Manga, along with Anime, is one of the biggest forms of Japanese imports to America for entertainment. I wouldn’t be surprised if there were many people who started learning Japanese after they became interested in manga. (My situation is a little different, but I’ll discuss that in another post.)
As I’m sure all of you know, manga is a great resource for learning Japan’s language and certain aspects of its culture. I tend to gravitate more towards novels than manga (in both Japanese and English), but I try to read manga once in a while to change things up.
I picked up 映画篇 1 (Eiga-hen or “Movie Version”）on a recent business trip to New York when I happened to stop by Kinokuniya for a few hours (see my review of that bookstore here), where there is a huge manga section. I selected this book because of the beautiful cover art, interesting story description, and the relatively low price (around $12).
This book is the first in a serious of manga rewrites of the novel with the same title, written by 金城 一紀 (Kazuki Kaneshiro) who happens to be a Japanese citizen with Korean ethnic background. The art for the manga was drawn by 遠藤 佳世 (Kayo Endou).
The entire novel has 5 short stories, each titled after a movie, and the first manga book has two of these. One of the stories is titled “太陽がいっぱい”, which refers to the 1960 French film titled “Purple Noon”, based on the novel “The Talented Mr. Ripley” by Patricia Highsmith. Many of you are probably familiar with the 1999 adaption of the same novel, starring Matt Damon, Jude Law, and Gwyneth Paltrow.
I’m not one to give plot spoilers (ネタバレ in Japanese), so I’ll just say that this was a satisfying read with an emotionally touching story, a step above most other manga I’ve read. I highly recommend it. One of it’s central themes is how stories can profoundly affect the lives of others, so if you’re into a field related to storytelling (movie production, novel writing, etc.) than this book will likely catch your interest. Another element is the challenges of Korean descendants living in Japan, which is surely based on in part by the author’s own experiences.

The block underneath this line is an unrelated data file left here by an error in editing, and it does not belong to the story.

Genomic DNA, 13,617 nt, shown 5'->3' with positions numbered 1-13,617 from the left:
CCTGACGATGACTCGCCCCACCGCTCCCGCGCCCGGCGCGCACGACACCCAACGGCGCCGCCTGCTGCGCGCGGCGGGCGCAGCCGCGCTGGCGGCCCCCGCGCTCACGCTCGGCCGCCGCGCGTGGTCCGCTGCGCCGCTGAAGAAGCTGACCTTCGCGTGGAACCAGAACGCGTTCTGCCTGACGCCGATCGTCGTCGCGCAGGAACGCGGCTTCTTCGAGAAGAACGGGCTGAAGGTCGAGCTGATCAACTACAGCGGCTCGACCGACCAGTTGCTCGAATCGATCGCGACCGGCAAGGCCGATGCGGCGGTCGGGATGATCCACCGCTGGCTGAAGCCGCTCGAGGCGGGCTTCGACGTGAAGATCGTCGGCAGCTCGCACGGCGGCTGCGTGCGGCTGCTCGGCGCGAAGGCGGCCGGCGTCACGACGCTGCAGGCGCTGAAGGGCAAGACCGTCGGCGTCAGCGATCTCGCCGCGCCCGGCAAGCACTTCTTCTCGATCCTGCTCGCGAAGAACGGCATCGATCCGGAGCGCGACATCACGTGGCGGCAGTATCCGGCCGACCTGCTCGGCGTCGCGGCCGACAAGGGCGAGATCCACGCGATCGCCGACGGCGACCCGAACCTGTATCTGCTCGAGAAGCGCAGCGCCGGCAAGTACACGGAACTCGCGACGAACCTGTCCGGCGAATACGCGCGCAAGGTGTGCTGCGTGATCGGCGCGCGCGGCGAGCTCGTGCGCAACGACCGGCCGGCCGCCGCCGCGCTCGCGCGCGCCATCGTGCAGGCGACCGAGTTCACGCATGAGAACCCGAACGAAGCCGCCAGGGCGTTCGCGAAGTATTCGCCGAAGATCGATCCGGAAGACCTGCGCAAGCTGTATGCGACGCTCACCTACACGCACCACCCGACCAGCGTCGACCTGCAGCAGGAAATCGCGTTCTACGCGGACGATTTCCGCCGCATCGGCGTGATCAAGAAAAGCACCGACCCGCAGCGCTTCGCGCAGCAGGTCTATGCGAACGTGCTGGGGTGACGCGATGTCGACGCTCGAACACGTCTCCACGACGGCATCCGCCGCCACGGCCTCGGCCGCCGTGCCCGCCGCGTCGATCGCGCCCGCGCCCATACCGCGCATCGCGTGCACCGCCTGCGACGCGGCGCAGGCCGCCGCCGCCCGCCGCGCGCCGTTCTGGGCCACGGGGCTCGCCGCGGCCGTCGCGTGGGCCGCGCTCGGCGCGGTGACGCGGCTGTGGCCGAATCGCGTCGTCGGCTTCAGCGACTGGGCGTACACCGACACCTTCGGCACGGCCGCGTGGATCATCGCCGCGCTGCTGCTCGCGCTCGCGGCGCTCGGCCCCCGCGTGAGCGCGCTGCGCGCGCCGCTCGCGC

The main drawback of this work is that it doesn’t appear to have been translated to English (yet), so you’ll have to read it in Japanese or hope it gets translated eventually. Linguistically there is a lot of dialog between males, much of it using very masculine, “tough” tone. Except for a few poetic lines, much of the dialog is not unlike real everyday conversations, so you might be able to learn some useful phrases from it. (Ironically, one of the expressions I learned from it isn’t particularly useful in daily life: “一心不乱” which means something like “be completely absorbed in”.)
My tastes in art are such that I don’t enjoy many of the more generic, simplistic drawing styles used frequently in manga, or in American comic books for that matter. This book is an exception, with many scenes drawn with a style and level of detail I can appreciate.
Although there aren’t any particularly explicit scenes that come to mind, the themes and some of the events in the book would best be read and appreciated by an adult (something along the lines of PG-13).